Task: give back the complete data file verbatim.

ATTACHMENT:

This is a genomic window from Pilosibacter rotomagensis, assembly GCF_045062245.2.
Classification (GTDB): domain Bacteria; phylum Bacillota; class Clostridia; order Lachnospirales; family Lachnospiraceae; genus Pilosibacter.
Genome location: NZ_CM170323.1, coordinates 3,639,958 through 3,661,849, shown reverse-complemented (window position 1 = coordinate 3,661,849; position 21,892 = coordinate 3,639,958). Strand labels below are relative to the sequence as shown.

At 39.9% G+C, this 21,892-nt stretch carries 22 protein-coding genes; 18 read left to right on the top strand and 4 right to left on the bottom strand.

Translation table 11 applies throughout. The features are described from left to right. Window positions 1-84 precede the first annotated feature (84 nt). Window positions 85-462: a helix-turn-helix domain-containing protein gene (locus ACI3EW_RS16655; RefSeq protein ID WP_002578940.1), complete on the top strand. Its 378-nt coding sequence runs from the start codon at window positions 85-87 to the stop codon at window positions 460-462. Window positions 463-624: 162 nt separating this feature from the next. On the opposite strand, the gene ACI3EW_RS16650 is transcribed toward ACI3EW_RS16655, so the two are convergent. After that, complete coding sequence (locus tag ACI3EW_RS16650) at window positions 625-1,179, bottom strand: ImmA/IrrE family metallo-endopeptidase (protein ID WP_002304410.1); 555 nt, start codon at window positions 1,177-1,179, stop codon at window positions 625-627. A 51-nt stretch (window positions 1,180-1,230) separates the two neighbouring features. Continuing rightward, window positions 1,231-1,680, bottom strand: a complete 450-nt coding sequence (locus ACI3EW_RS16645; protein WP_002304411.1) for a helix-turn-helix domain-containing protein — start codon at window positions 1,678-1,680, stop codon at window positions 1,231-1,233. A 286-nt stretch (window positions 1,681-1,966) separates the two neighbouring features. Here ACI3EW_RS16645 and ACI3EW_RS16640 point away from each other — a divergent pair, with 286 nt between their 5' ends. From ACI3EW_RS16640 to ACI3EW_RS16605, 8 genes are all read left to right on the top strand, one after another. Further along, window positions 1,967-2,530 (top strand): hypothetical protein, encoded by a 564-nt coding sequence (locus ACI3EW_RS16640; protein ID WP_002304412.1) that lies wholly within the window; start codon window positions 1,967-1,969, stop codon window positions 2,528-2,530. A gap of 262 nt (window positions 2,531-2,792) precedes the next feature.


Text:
This is a genomic window from Pilosibacter rotomagensis, assembly GCF_045062245.2.
Classification (GTDB): domain Bacteria; phylum Bacillota; class Clostridia; order Lachnospirales; family Lachnospiraceae; genus Pilosibacter.
Genome location: NZ_CM170323.1, coordinates 3,639,958 through 3,661,849, shown reverse-complemented (window position 1 = coordinate 3,661,849; position 21,892 = coordinate 3,639,958). Strand labels below are relative to the sequence as shown.

At 39.9% G+C, this 21,892-nt stretch carries 22 protein-coding genes; 18 read left to right on the top strand and 4 right to left on the bottom strand.

Translation table 11 applies throughout. The features are described from left to right. Window positions 1-84 precede the first annotated feature (84 nt). Window positions 85-462: a helix-turn-helix domain-containing protein gene (locus ACI3EW_RS16655; RefSeq protein ID WP_002578940.1), complete on the top strand. Its 378-nt coding sequence runs from the start codon at window positions 85-87 to the stop codon at window positions 460-462. Window positions 463-624: 162 nt separating this feature from the next. On the opposite strand, the gene ACI3EW_RS16650 is transcribed toward ACI3EW_RS16655, so the two are convergent. After that, complete coding sequence (locus tag ACI3EW_RS16650) at window positions 625-1,179, bottom strand: ImmA/IrrE family metallo-endopeptidase (protein ID WP_002304410.1); 555 nt, start codon at window positions 1,177-1,179, stop codon at window positions 625-627. A 51-nt stretch (window positions 1,180-1,230) separates the two neighbouring features. Continuing rightward, window positions 1,231-1,680, bottom strand: a complete 450-nt coding sequence (locus ACI3EW_RS16645; protein WP_002304411.1) for a helix-turn-helix domain-containing protein — start codon at window positions 1,678-1,680, stop codon at window positions 1,231-1,233. A 286-nt stretch (window positions 1,681-1,966) separates the two neighbouring features. Here ACI3EW_RS16645 and ACI3EW_RS16640 point away from each other — a divergent pair, with 286 nt between their 5' ends. From ACI3EW_RS16640 to ACI3EW_RS16605, 8 genes are all read left to right on the top strand, one after another. Further along, window positions 1,967-2,530 (top strand): hypothetical protein, encoded by a 564-nt coding sequence (locus ACI3EW_RS16640; protein ID WP_002304412.1) that lies wholly within the window; start codon window positions 1,967-1,969, stop codon window positions 2,528-2,530. A gap of 262 nt (window positions 2,531-2,792) precedes the next feature.